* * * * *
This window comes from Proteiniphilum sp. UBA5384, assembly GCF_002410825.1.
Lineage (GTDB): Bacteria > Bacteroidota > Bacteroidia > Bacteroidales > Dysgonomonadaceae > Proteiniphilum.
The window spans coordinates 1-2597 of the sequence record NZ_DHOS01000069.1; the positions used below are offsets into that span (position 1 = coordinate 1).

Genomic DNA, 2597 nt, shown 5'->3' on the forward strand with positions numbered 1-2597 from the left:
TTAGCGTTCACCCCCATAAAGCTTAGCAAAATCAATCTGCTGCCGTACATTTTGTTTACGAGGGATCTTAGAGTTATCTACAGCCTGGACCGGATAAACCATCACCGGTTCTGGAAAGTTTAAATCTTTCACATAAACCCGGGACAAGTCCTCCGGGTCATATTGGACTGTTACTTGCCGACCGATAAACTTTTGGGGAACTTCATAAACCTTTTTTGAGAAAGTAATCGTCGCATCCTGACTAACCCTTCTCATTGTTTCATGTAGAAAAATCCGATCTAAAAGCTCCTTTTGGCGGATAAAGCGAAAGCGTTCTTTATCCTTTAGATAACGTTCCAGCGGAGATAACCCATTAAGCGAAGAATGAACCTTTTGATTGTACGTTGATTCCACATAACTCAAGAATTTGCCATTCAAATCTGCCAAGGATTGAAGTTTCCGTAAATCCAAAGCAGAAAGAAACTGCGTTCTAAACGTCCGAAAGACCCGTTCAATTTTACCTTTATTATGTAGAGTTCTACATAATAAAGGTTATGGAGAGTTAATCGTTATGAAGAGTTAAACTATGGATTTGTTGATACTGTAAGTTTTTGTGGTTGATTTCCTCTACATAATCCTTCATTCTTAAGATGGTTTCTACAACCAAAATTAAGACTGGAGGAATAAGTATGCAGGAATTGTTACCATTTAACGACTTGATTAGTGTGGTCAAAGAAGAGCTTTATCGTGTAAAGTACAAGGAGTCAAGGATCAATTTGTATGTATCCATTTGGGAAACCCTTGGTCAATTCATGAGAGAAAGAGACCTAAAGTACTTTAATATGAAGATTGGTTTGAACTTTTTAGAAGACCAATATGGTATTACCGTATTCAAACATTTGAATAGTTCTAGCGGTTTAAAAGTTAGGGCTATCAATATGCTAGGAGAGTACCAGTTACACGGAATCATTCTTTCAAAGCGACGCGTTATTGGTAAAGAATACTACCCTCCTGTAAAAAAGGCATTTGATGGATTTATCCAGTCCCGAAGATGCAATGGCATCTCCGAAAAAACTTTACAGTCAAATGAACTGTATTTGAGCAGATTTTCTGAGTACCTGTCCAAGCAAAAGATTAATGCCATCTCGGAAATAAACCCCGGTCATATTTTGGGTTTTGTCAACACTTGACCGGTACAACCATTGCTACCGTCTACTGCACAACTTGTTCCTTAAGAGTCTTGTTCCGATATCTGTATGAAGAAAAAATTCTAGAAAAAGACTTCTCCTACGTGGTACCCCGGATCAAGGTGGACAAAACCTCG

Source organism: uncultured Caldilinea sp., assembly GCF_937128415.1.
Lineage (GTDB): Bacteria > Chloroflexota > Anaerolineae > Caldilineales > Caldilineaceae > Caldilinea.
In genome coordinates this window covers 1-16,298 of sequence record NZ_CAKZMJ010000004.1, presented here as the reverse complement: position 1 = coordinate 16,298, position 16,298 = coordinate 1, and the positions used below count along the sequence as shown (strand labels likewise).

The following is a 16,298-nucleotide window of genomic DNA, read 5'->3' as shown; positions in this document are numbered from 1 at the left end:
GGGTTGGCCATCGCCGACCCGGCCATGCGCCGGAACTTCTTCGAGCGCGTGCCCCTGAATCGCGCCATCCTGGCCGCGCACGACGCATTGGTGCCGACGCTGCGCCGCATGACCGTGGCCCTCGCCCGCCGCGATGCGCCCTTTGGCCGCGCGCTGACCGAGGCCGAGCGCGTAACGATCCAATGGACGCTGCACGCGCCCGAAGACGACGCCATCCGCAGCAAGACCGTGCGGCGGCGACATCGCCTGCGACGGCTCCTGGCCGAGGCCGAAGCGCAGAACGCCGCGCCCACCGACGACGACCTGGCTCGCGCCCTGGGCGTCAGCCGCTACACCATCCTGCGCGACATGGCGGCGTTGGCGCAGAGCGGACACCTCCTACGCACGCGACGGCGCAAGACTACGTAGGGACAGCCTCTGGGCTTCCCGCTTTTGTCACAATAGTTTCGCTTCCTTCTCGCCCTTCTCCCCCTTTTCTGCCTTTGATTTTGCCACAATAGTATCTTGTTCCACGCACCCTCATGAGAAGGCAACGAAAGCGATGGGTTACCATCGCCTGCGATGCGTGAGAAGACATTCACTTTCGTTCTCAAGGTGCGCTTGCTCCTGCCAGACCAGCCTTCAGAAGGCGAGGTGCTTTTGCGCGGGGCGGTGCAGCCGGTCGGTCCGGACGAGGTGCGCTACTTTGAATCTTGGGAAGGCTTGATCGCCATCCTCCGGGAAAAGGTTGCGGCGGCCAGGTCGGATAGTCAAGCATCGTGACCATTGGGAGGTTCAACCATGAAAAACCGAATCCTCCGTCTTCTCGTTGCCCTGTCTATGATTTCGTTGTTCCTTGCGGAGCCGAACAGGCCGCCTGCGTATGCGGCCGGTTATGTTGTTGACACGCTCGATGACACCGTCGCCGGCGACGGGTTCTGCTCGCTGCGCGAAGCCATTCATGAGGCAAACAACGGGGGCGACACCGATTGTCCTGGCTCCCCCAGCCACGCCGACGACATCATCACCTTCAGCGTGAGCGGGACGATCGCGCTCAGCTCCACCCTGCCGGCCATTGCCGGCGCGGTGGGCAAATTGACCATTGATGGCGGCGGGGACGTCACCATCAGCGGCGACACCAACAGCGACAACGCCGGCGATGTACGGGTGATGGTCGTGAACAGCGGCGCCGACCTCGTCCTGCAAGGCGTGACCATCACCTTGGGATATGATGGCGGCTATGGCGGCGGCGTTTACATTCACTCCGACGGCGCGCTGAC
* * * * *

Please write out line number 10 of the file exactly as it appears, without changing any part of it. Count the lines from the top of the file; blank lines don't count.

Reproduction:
GGGTTGGCCATCGCCGACCCGGCCATGCGCCGGAACTTCTTCGAGCGCGTGCCCCTGAATCGCGCCATCCTGGCCGCGCACGACGCATTGGTGCCGACGCTGCGCCGCATGACCGTGGCCCTCGCCCGCCGCGATGCGCCCTTTGGCCGCGCGCTGACCGAGGCCGAGCGCGTAACGATCCAATGGACGCTGCACGCGCCCGAAGACGACGCCATCCGCAGCAAGACCGTGCGGCGGCGACATCGCCTGCGACGGCTCCTGGCCGAGGCCGAAGCGCAGAACGCCGCGCCCACCGACGACGACCTGGCTCGCGCCCTGGGCGTCAGCCGCTACACCATCCTGCGCGACATGGCGGCGTTGGCGCAGAGCGGACACCTCCTACGCACGCGACGGCGCAAGACTACGTAGGGACAGCCTCTGGGCTTCCCGCTTTTGTCACAATAGTTTCGCTTCCTTCTCGCCCTTCTCCCCCTTTTCTGCCTTTGATTTTGCCACAATAGTATCTTGTTCCACGCACCCTCATGAGAAGGCAACGAAAGCGATGGGTTACCATCGCCTGCGATGCGTGAGAAGACATTCACTTTCGTTCTCAAGGTGCGCTTGCTCCTGCCAGACCAGCCTTCAGAAGGCGAGGTGCTTTTGCGCGGGGCGGTGCAGCCGGTCGGTCCGGACGAGGTGCGCTACTTTGAATCTTGGGAAGGCTTGATCGCCATCCTCCGGGAAAAGGTTGCGGCGGCCAGGTCGGATAGTCAAGCATCGTGACCATTGGGAGGTTCAACCATGAAAAACCGAATCCTCCGTCTTCTCGTTGCCCTGTCTATGATTTCGTTGTTCCTTGCGGAGCCGAACAGGCCGCCTGCGTATGCGGCCGGTTATGTTGTTGACACGCTCGATGACACCGTCGCCGGCGACGGGTTCTGCTCGCTGCGCGAAGCCATTCATGAGGCAAACAACGGGGGCGACACCGATTGTCCTGGCTCCCCCAGCCACGCCGACGACATCATCACCTTCAGCGTGAGCGGGACGATCGCGCTCAGCTCCACCCTGCCGGCCATTGCCGGCGCGGTGGGCAAATTGACCATTGATGGCGGCGGGGACGTCACCATCAGCGGCGACACCAACAGCGACAACGCCGGCGATGTACGGGTGATGGTCGTGAACAGCGGCGCCGACCTCGTCCTGCAAGGCGTGACCATCACCTTGGGATATGATGGCGGCTATGGCGGCGGCGTTTACATTCACTCCGACGGCGCGCTGAC